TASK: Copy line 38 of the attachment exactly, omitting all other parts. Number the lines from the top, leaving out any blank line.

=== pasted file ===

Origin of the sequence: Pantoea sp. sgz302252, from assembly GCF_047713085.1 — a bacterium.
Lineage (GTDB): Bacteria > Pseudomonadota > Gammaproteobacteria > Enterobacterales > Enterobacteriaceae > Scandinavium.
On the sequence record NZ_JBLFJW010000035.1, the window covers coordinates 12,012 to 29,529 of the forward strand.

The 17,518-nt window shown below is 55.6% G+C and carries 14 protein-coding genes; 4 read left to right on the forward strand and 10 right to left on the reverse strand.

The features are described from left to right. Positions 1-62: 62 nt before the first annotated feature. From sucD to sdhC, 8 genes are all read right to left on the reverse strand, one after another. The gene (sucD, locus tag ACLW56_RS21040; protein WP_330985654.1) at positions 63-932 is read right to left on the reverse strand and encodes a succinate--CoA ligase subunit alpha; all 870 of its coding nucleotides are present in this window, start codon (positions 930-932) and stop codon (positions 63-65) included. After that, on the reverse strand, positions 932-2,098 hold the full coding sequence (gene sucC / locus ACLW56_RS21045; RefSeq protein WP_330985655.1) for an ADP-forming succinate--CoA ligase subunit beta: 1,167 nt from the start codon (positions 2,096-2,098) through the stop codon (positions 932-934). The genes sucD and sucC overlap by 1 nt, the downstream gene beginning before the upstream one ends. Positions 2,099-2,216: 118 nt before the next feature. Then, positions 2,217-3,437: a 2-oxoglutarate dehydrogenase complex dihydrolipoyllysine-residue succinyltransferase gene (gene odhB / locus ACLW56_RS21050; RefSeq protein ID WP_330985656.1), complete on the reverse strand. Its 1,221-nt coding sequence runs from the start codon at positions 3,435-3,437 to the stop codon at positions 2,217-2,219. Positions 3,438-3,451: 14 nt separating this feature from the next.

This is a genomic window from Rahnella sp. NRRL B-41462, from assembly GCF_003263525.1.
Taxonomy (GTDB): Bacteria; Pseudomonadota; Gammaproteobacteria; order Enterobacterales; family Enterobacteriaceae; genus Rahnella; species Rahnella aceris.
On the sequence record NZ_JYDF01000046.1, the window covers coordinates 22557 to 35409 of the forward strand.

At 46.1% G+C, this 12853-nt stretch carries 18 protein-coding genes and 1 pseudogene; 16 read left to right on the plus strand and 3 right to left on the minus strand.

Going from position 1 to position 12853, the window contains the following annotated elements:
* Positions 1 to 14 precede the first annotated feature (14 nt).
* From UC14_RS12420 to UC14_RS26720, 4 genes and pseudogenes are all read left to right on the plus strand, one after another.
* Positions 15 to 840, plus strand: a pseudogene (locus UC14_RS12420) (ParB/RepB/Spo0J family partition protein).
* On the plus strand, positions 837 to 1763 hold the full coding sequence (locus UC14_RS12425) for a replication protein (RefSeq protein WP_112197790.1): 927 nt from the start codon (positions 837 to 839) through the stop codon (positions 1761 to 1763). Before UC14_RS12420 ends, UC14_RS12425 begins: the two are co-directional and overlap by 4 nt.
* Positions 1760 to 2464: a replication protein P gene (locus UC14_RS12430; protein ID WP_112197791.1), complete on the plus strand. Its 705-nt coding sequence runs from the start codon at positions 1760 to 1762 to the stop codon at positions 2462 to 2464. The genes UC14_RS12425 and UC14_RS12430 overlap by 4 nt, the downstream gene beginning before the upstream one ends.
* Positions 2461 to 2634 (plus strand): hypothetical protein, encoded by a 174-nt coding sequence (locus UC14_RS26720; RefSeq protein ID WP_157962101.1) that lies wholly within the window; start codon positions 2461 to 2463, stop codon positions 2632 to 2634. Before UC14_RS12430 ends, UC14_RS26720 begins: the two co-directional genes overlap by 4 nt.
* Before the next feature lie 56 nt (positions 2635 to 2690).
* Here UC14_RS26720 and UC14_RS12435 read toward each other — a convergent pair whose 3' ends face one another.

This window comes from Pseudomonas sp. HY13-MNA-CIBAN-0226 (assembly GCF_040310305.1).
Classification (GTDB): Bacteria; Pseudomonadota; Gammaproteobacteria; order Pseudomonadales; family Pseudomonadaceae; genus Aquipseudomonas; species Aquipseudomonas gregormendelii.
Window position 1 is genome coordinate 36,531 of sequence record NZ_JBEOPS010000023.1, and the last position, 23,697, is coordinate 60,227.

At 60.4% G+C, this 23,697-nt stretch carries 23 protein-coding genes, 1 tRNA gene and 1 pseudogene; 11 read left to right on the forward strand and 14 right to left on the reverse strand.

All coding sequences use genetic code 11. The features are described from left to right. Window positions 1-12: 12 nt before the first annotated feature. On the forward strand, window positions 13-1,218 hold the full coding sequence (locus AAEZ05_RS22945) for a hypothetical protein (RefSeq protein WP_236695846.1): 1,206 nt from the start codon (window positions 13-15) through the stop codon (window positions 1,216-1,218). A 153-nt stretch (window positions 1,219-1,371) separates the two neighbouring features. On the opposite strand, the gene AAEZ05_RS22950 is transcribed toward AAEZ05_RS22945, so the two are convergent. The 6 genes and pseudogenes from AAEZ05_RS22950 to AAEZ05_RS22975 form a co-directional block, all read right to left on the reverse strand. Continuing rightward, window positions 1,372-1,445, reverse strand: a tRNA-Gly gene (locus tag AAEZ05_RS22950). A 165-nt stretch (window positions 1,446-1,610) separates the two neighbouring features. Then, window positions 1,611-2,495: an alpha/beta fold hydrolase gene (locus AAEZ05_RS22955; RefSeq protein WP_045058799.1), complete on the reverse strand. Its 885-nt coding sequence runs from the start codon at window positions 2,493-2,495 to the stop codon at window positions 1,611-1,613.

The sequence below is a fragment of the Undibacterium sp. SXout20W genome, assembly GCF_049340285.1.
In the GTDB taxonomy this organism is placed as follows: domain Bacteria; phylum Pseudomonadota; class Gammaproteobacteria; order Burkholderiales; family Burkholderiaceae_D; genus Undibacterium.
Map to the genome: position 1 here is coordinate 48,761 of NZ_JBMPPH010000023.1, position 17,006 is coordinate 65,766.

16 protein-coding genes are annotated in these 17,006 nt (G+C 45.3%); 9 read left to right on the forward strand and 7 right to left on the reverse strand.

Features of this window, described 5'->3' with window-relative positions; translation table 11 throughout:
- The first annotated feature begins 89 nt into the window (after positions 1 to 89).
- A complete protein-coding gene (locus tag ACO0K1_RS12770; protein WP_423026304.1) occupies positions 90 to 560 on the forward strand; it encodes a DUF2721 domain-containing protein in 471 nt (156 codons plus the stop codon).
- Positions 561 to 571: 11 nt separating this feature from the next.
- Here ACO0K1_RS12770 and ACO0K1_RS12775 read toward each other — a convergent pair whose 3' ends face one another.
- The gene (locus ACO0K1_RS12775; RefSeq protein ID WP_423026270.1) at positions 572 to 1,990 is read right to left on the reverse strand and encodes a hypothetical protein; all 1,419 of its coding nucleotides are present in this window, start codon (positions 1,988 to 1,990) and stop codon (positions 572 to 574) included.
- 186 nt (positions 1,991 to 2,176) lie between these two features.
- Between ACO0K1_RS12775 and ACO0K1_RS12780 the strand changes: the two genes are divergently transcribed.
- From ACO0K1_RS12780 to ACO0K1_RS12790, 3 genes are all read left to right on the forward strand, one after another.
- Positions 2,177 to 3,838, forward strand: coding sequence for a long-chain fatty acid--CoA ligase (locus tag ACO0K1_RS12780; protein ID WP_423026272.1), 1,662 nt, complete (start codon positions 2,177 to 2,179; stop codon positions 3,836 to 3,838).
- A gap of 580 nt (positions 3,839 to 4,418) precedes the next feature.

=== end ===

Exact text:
- A gap of 580 nt (positions 3,839 to 4,418) precedes the next feature.